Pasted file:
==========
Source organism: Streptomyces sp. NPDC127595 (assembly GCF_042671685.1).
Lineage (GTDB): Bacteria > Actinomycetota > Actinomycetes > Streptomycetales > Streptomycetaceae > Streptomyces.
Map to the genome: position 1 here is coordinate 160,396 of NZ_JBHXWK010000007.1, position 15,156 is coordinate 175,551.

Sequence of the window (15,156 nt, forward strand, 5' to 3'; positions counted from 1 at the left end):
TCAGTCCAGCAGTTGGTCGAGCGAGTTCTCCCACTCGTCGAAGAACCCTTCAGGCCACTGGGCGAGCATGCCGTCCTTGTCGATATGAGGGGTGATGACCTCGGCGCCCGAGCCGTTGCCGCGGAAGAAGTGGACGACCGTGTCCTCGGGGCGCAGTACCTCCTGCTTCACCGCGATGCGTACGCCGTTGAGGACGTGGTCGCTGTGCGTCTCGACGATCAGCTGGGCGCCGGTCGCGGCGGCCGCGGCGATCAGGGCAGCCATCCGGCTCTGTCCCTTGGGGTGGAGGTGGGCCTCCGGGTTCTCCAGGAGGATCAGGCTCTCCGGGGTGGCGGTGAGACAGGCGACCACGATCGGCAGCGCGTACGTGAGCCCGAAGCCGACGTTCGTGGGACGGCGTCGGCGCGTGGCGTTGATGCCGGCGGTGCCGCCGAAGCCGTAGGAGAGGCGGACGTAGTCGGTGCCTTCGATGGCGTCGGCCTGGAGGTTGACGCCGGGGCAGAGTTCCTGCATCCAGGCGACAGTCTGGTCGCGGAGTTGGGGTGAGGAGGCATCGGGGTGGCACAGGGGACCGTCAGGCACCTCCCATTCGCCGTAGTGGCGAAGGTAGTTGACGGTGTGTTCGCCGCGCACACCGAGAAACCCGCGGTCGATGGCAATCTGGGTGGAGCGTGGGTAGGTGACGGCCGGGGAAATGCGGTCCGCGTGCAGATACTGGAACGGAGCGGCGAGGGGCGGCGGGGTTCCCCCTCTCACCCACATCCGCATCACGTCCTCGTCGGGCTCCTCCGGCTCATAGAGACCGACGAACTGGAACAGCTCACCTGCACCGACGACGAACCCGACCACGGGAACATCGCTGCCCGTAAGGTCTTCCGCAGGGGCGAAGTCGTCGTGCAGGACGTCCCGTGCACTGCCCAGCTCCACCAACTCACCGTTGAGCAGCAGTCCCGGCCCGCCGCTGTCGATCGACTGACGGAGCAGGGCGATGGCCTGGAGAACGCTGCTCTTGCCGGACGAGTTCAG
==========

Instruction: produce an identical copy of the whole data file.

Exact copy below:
Source organism: Streptomyces sp. NPDC127595 (assembly GCF_042671685.1).
Lineage (GTDB): Bacteria > Actinomycetota > Actinomycetes > Streptomycetales > Streptomycetaceae > Streptomyces.
Map to the genome: position 1 here is coordinate 160,396 of NZ_JBHXWK010000007.1, position 15,156 is coordinate 175,551.

Sequence of the window (15,156 nt, forward strand, 5' to 3'; positions counted from 1 at the left end):
TCAGTCCAGCAGTTGGTCGAGCGAGTTCTCCCACTCGTCGAAGAACCCTTCAGGCCACTGGGCGAGCATGCCGTCCTTGTCGATATGAGGGGTGATGACCTCGGCGCCCGAGCCGTTGCCGCGGAAGAAGTGGACGACCGTGTCCTCGGGGCGCAGTACCTCCTGCTTCACCGCGATGCGTACGCCGTTGAGGACGTGGTCGCTGTGCGTCTCGACGATCAGCTGGGCGCCGGTCGCGGCGGCCGCGGCGATCAGGGCAGCCATCCGGCTCTGTCCCTTGGGGTGGAGGTGGGCCTCCGGGTTCTCCAGGAGGATCAGGCTCTCCGGGGTGGCGGTGAGACAGGCGACCACGATCGGCAGCGCGTACGTGAGCCCGAAGCCGACGTTCGTGGGACGGCGTCGGCGCGTGGCGTTGATGCCGGCGGTGCCGCCGAAGCCGTAGGAGAGGCGGACGTAGTCGGTGCCTTCGATGGCGTCGGCCTGGAGGTTGACGCCGGGGCAGAGTTCCTGCATCCAGGCGACAGTCTGGTCGCGGAGTTGGGGTGAGGAGGCATCGGGGTGGCACAGGGGACCGTCAGGCACCTCCCATTCGCCGTAGTGGCGAAGGTAGTTGACGGTGTGTTCGCCGCGCACACCGAGAAACCCGCGGTCGATGGCAATCTGGGTGGAGCGTGGGTAGGTGACGGCCGGGGAAATGCGGTCCGCGTGCAGATACTGGAACGGAGCGGCGAGGGGCGGCGGGGTTCCCCCTCTCACCCACATCCGCATCACGTCCTCGTCGGGCTCCTCCGGCTCATAGAGACCGACGAACTGGAACAGCTCACCTGCACCGACGACGAACCCGACCACGGGAACATCGCTGCCCGTAAGGTCTTCCGCAGGGGCGAAGTCGTCGTGCAGGACGTCCCGTGCACTGCCCAGCTCCACCAACTCACCGTTGAGCAGCAGTCCCGGCCCGCCGCTGTCGATCGACTGACGGAGCAGGGCGATGGCCTGGAGAACGCTGCTCTTGCCGGACGAGTTCAG